• I love your description above, Dawn, on how children learn. The way I see it is that having kids is both an honor and a privilege (no matter how much they howl in the car on the way to race packet pickup, lol) that I always cherish. Thank you so much, my friend!

  2. You already know that I am the reincarnation of Donna Reed, so before I go hack up a few pie pumpkins to cook and puree for the pies and pumpkin bars, and then proceed to continue the working knitting my daughter a fancy scarf, here is what I know about being a good mother. It is about listening, and hugs, and “being there” even when you are not physically there. It is about accepting your child just as he or she is, and gently working to aid them in becoming the best person that they can be. It is about love—deep, unconditional love, and being willing to hear the icky, scary stuff and stay cool, and be honest. Sometimes I joke that my adult kids come home just to get fed well, but I know it is much more. There were years where I had virtually nothing for them at Christmas but the huge meal and they always told me that Christmas at my house, even without gifts, was so much more fun and so much more meaningful than the gift laden Christmas at their Dad’s, simply because of the love and the spirit. Now, I do not expect you and Madeline to dress up in fancy ball gowns to watch Miss America together while you eat as much junk food as you can, but that race your running is your version of Miss America. Also, I love you! Xoxoxoxo

  3. I loved the line,”good parenting is not about competing with other mothers.” As you already know I struggled with the “perfect” mom ideal for some time. But recently, I got tired of pretending. Now I don’t wait till all the floors are scrubbed to spend time with my kids. I used to knock out 101 chores before I could “relax.” And even then, I wasn’t relaxed. I realized my priorities were misaligned.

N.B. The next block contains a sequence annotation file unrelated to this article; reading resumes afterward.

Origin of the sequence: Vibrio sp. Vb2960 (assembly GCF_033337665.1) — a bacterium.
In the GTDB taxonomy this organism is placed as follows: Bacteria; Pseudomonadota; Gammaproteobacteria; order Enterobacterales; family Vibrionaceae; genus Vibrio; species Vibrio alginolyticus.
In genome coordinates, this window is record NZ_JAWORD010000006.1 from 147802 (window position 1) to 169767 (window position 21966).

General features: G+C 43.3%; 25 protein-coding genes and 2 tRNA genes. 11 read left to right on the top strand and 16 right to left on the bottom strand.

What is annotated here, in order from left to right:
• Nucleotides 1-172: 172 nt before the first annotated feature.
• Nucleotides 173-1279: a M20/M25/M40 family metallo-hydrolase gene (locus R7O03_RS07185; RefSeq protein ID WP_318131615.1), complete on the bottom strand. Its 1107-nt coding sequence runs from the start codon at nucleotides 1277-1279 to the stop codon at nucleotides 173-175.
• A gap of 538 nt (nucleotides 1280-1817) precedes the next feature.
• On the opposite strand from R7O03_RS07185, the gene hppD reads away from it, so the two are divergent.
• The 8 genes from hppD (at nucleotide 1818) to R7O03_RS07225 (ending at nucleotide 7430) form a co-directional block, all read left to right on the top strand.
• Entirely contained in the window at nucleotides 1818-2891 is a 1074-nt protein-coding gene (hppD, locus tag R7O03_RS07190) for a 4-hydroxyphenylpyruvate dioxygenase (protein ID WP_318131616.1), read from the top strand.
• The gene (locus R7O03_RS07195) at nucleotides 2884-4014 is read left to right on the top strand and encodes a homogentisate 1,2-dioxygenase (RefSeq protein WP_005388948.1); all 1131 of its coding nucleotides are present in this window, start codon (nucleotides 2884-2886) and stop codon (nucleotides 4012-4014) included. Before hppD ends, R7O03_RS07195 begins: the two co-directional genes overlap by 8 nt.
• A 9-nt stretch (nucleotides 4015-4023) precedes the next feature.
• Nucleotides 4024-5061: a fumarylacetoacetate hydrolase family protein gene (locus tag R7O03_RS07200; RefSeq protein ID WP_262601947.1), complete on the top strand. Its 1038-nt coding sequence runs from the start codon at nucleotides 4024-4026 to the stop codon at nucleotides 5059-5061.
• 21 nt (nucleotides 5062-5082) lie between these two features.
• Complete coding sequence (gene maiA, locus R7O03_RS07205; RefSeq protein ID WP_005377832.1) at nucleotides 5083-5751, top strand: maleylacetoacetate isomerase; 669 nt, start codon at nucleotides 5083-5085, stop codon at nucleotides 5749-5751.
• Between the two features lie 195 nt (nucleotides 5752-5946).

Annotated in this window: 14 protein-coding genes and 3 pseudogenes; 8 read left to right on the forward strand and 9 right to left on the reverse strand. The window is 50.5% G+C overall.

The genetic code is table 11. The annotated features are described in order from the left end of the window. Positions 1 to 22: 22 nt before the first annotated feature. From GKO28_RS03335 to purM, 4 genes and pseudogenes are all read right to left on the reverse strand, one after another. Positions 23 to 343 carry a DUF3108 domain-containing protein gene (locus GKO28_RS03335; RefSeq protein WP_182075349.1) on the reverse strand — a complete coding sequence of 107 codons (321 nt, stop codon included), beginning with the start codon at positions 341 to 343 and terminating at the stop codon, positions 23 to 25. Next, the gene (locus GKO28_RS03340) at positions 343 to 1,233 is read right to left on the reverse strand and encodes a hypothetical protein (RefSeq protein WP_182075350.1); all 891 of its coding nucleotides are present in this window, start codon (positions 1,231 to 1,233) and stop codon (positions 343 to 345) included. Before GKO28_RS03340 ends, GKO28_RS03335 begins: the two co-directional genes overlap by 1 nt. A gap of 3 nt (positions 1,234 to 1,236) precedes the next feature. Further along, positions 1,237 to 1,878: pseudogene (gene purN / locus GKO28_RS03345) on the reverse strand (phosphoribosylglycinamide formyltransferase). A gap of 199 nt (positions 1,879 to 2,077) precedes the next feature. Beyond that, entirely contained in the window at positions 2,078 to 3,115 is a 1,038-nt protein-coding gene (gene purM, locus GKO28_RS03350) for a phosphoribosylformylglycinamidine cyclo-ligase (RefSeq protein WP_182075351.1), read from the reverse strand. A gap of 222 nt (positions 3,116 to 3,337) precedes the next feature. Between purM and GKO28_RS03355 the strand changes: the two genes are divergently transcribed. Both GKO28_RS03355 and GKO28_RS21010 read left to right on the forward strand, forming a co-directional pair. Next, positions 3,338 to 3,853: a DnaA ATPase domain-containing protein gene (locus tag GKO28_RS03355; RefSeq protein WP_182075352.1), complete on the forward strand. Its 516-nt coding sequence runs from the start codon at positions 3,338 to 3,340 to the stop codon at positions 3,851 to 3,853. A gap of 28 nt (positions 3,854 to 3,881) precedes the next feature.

So, to answer your question, I think I’m pretty good at listening to my kids. I try to hear their heart as best I can. Really absorb their EVERY word. Apparently, I also hug and kiss my kids too much. At least that’s what my seven year tells me.
    Wishing you and your baby girl a wonderful race tomorrow. May there be many more firsts to come! 🙂

    • And I loved reading your reply above, my friend! I get you–it’s taken me a lot of time to relax into this working mom thing, and not clean everything just so before I hang with the little ones. I’m still too uptight, but I am working on it, and it helps being happy in my career.

      I also love to hear what you’re good at as a mom. Listening to them is so important, and so are hugs and kisses!! I heart hugs and kisses, lol!!

      Thank you re tomorrow! I hope your day is wonderful!

  4. Cool, El! Making memories, you are! I’m not the perfect mom, either, but my kids know they are loved, and we say those words every single day. That is what is important! 🙂 God bless you both as you race! ♥

  5. Great post, El. Enjoy the day.